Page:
Therapeutic Techniques: How They Can Help You Recover From Past Traumatic Experiences

Updated April 11, 2024by BetterHelp Editorial Team

As the field of psychology evolves and becomes more dynamic, new therapeutic techniques are developed to better support individuals who seek therapy. Most therapists study several different techniques, but they often choose to focus on a particular method when working with clients. 

A few of these techniques can include cognitive behavioral therapy, dialectical behavioral therapy, client centered therapy, Gestalt therapy, existential therapy, and eye movement desensitization and reprocessing. You may enhance therapy’s efficacy by trying yoga or meditation, practicing self-care, and engaging in regular exercise. To try therapy for yourself, you may seek out a local mental health professional or connect with one through an online therapy platform.

Discover the therapeutic technique that’s right for you.

Therapeutic techniques 

There are hundreds of therapeutic communication techniques and modalities care providers can use to offer quality care and mental and emotional support to clients. Consider the following modalities when looking for therapy services. 

Cognitive behavioral therapy

Cognitive behavioral therapy (CBT) is a form of psychotherapy that usually focuses on the relationship between thoughts, emotions, and behavior. Specifically, CBT usually suggests that thoughts can create emotions, and then those emotions can drive behavior. This type of therapy often works by identifying and correcting the negative thoughts that influence certain emotions, so they do not trigger undesirable or harmful behaviors toward the self or others. For example, a CBT therapist might help an individual with social anxiety develop communication skills like eye contact, active listening, and therapeutic communication. 

Dialectical behavioral therapy

Dialectical behavioral therapy, or DBT, can be similar to cognitive behavioral therapy, but it normally focuses on the way that emotions can be connected to thoughts and behavior rather than the way thoughts can influence emotions. This type of therapy can also incorporate the concepts of acceptance and mindfulness to help clients let go of things they cannot control, accept things that are unpleasant or upsetting, and learn how to live peacefully with themselves and their environment. DBT teaches several communication techniques that can be used in a client’s daily life and is formed on the basis of a strong therapeutic relationship between the client and provider.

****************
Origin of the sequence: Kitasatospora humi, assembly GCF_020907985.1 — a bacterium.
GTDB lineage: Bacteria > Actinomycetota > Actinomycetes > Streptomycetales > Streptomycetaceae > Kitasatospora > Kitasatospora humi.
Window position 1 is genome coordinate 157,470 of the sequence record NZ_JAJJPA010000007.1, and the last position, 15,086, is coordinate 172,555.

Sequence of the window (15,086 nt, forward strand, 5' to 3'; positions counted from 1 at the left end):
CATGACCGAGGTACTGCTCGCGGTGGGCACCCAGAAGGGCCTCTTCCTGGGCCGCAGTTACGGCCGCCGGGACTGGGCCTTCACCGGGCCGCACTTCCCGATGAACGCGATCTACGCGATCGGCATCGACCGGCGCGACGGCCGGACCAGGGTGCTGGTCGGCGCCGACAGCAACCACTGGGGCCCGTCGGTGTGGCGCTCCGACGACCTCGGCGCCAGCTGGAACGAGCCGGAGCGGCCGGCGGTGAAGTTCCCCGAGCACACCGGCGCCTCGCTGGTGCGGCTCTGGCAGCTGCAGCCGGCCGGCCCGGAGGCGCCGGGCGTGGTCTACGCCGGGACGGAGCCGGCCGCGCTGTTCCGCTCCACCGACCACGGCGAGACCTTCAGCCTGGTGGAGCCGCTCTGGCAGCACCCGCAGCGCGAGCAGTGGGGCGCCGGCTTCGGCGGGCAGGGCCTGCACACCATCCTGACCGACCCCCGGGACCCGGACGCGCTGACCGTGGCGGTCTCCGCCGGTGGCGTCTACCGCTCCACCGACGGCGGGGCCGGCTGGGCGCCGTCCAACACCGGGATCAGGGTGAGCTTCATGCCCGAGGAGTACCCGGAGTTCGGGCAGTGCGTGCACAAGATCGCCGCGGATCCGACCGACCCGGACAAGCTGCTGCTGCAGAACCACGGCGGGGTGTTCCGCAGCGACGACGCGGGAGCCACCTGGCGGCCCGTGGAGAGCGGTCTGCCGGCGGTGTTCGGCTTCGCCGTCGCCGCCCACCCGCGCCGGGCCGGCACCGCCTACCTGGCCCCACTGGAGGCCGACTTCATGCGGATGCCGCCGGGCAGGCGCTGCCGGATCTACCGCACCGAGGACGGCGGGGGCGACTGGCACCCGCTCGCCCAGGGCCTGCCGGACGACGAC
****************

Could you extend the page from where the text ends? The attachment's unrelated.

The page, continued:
Client-centered therapy

Client-centered therapy, also known as person-centered therapy, is a form of humanistic therapy that typically rejects the notion of the therapist being in control of the session. This perspective can allow the client to take the reins during therapy sessions. The therapist may act as a guide, helping the client understand their inner struggles and feelings. In this form of therapy, the therapist usually takes a non-directive approach and allows the client to explore themselves freely without interruption. Client-centered therapy often values acceptance and empathy, encouraging the client to freely express their thoughts, emotions, and desires without challenge or redirection from the therapist.

Gestalt therapy

Gestalt therapy is another form of humanistic therapy in which the therapist usually expresses unconditional acceptance and empathy while keeping the client focused on the present. The goals of this type of therapy are generally self-awareness and acceptance of the client's reality. Like client-centered therapy, the therapist may act as a guide, not a leader. The client can grow in their own way, on their own time, without interruption or influence from the therapist.

Existential therapy

Existential therapy typically focuses on philosophical and existential themes rather than technique or evidence-based practices, like the previously mentioned therapies. With this type of therapy, the client and the therapist may focus on the internal and spiritual challenges that the client faces to achieve existential, emotional, and psychological understanding. The goal of existential therapy is generally insight, not resolution. With insight, a client can gain an understanding of themselves and how they fit into the world.